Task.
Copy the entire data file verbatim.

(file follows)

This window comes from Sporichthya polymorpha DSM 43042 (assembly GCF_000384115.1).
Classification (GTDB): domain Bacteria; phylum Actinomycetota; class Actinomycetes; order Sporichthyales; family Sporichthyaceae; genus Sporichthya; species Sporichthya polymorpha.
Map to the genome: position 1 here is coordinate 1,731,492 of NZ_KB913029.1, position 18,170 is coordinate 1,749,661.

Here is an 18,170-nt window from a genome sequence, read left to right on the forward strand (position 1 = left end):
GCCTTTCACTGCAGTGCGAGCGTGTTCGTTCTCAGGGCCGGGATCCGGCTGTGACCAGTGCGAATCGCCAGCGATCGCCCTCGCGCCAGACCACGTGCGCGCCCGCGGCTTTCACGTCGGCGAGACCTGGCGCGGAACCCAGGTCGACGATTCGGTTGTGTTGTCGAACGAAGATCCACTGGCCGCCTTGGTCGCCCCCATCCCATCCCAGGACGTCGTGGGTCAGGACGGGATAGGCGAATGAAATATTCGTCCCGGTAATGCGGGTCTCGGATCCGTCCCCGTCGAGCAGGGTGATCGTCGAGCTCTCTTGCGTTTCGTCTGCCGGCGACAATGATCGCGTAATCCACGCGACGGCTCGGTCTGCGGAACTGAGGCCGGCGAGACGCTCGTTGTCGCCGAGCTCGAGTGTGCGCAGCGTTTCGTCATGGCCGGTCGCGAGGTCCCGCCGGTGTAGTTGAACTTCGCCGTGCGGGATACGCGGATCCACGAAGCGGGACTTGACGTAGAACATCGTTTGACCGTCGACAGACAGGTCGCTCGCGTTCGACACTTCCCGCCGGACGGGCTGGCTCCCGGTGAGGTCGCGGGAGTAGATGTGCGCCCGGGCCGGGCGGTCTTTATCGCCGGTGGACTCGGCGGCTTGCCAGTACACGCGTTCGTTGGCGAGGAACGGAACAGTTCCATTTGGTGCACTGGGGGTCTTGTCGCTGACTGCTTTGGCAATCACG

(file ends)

This window comes from Sporichthya polymorpha DSM 43042 (assembly GCF_000384115.1).
Classification (GTDB): domain Bacteria; phylum Actinomycetota; class Actinomycetes; order Sporichthyales; family Sporichthyaceae; genus Sporichthya; species Sporichthya polymorpha.
Map to the genome: position 1 here is coordinate 1,731,492 of NZ_KB913029.1, position 18,170 is coordinate 1,749,661.

Here is an 18,170-nt window from a genome sequence, read left to right on the forward strand (position 1 = left end):
GCCTTTCACTGCAGTGCGAGCGTGTTCGTTCTCAGGGCCGGGATCCGGCTGTGACCAGTGCGAATCGCCAGCGATCGCCCTCGCGCCAGACCACGTGCGCGCCCGCGGCTTTCACGTCGGCGAGACCTGGCGCGGAACCCAGGTCGACGATTCGGTTGTGTTGTCGAACGAAGATCCACTGGCCGCCTTGGTCGCCCCCATCCCATCCCAGGACGTCGTGGGTCAGGACGGGATAGGCGAATGAAATATTCGTCCCGGTAATGCGGGTCTCGGATCCGTCCCCGTCGAGCAGGGTGATCGTCGAGCTCTCTTGCGTTTCGTCTGCCGGCGACAATGATCGCGTAATCCACGCGACGGCTCGGTCTGCGGAACTGAGGCCGGCGAGACGCTCGTTGTCGCCGAGCTCGAGTGTGCGCAGCGTTTCGTCATGGCCGGTCGCGAGGTCCCGCCGGTGTAGTTGAACTTCGCCGTGCGGGATACGCGGATCCACGAAGCGGGACTTGACGTAGAACATCGTTTGACCGTCGACAGACAGGTCGCTCGCGTTCGACACTTCCCGCCGGACGGGCTGGCTCCCGGTGAGGTCGCGGGAGTAGATGTGCGCCCGGGCCGGGCGGTCTTTATCGCCGGTGGACTCGGCGGCTTGCCAGTACACGCGTTCGTTGGCGAGGAACGGAACAGTTCCATTTGGTGCACTGGGGGTCTTGTCGCTGACTGCTTTGGCAATCACG